Sustainable delivery of pollination services to strengthen rural livelihoods in Sub-Saharan Africa

Lead Research Organisation: University of Reading
Department Name: Sch of Agriculture Policy and Dev


Two-thirds of our major food plants depend on pollinators, and honey and beeswax produced by wild and managed honey bees and stingless bees is an important source of food and income worldwide. However, multiple interacting threats are currently causing declines in wild and managed bees around the world, suggesting that the pollination and food services provided by pollinators might be under threat. Indeed recent evidence suggests that the expansion in area of pollinator-dependent crops is outstripping the availability of pollinators. While in developed areas, we can diversify or change diets and farming patterns, many small-scale farmers in sub-Saharan Africa (SSA) do not have this option. However, their incomes and livelihoods could be improved with management and policy measures based on sound scientific understanding of the drivers, pressures and impacts of pollinator declines in SSA. Our proposal aims to identify the knowledge and capacity gaps and technological challenges currently hampering sustainable delivery of crop pollination and livelihoods supported by bee products in rural SSA. To achieve this, we will review the evidence for pollinator-dependence in crop pollination and ecosystem-dependence of honey production to clearly frame the scientific challenges in linking climate and land use to pollination services and those in linking pollinator-derived products to markets and livelihood improvement in SSA. This information will form the basis for a full ESPA proposal aimed at developing and testing scientific tools to improve delivery of pollinator-dependent services and to evaluate and implement management and policy options for sustainable use of pollinator-derived products in rural livelihoods and trade. We will develop and evaluate 5 key areas: 1) Improving management of agro-ecosystems and pollinators for service provision 2) Assessing the role of pollinator services for cash/subsistence farmer/beekeeper livelihoods 3) Enhancing the pro-poor benefits derived from pollinators 4) Prediction of, and adaptation to, climate and land use change impacts on pollinator-dependent agriculture 5) Policy options and capacity building To achieve this we will: A- Review pollinator dependency of SSA crops [key area 1] B- Review socio-ecological factors affecting livelihood benefits derived from pollinator populations in SSA [1] C- Hold a workshop at ICIPE, Nairobi 'Towards sustainable pollinator-dependent services' [1+2]; to identify the key gaps, approaches, and successful management interventions to improve pollinator and pollination services and their role in rural livelihoods in SSA. D- Hold a workshop in Leeds 'Drivers, pressures and impacts of pollinator/pollination-derived products' to explore existing and new methods to address problems and opportunities in pollinator-dependent agriculture affecting livelihoods [2], products and marketing [3] and needed to mitigate impacts to land use and climate change [4] and linkage to policy makers [5] E- Map the need for scientific and policy training and capacity building in SSA [1-5] Focussing on two closely-linked ecosystem services allows us to meet all 4 ESPA objectives for these services and at a large spatial scale (SSA, participants of 8-12 countries expected at the ICIPE workshop). We will be able to (i) create a strong evidence-base on pollinator-dependent services, their management, human use and pathways to sustainable poverty reduction; (ii) develop an innovative, interdisciplinary socio-ecological research framework to investigate current and predict future responses of plant-pollinator systems to multiple drivers; (iii) use our consortium networks (e.g. ICIPE, BfD, Apimondia, FAO) as a starting point for engagement and communication with policy makers, practitioners and decision makers; (iv) survey training and capacity building needs which will improve north-south and south-south research partnerships and southern researchers' research capacity.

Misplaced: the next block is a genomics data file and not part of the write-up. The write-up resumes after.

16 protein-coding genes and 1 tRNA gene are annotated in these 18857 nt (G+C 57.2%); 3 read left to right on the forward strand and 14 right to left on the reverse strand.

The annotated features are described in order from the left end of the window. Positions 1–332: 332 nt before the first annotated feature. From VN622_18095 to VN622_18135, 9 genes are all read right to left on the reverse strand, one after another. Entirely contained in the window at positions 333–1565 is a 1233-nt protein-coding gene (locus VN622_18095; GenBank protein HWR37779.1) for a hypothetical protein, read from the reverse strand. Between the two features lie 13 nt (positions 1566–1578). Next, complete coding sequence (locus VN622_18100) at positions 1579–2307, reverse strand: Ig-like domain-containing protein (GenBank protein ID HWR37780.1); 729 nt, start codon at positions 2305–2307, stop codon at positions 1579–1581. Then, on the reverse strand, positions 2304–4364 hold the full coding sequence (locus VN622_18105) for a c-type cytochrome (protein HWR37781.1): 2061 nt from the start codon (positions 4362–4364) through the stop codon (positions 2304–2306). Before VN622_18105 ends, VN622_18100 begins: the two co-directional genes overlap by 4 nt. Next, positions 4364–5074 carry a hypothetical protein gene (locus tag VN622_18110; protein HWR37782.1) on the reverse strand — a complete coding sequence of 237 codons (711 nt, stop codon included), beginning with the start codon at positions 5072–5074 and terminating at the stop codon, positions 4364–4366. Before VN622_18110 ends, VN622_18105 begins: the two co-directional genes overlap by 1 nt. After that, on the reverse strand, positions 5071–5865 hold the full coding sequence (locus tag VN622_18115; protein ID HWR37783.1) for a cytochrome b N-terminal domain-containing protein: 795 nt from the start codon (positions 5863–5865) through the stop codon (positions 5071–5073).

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Description BBC Berkshire Declining bumbblebees 
Form Of Engagement Activity A broadcast e.g. TV/radio/film/podcast (other than news/press)
Part Of Official Scheme? No
Geographic Reach Local
Primary Audience Media (as a channel to the public)
Results and Impact Michael Garratt Interviewed live by Radio Berkshire following publication of paper on bumblebee decline
Year(s) Of Engagement Activity 2015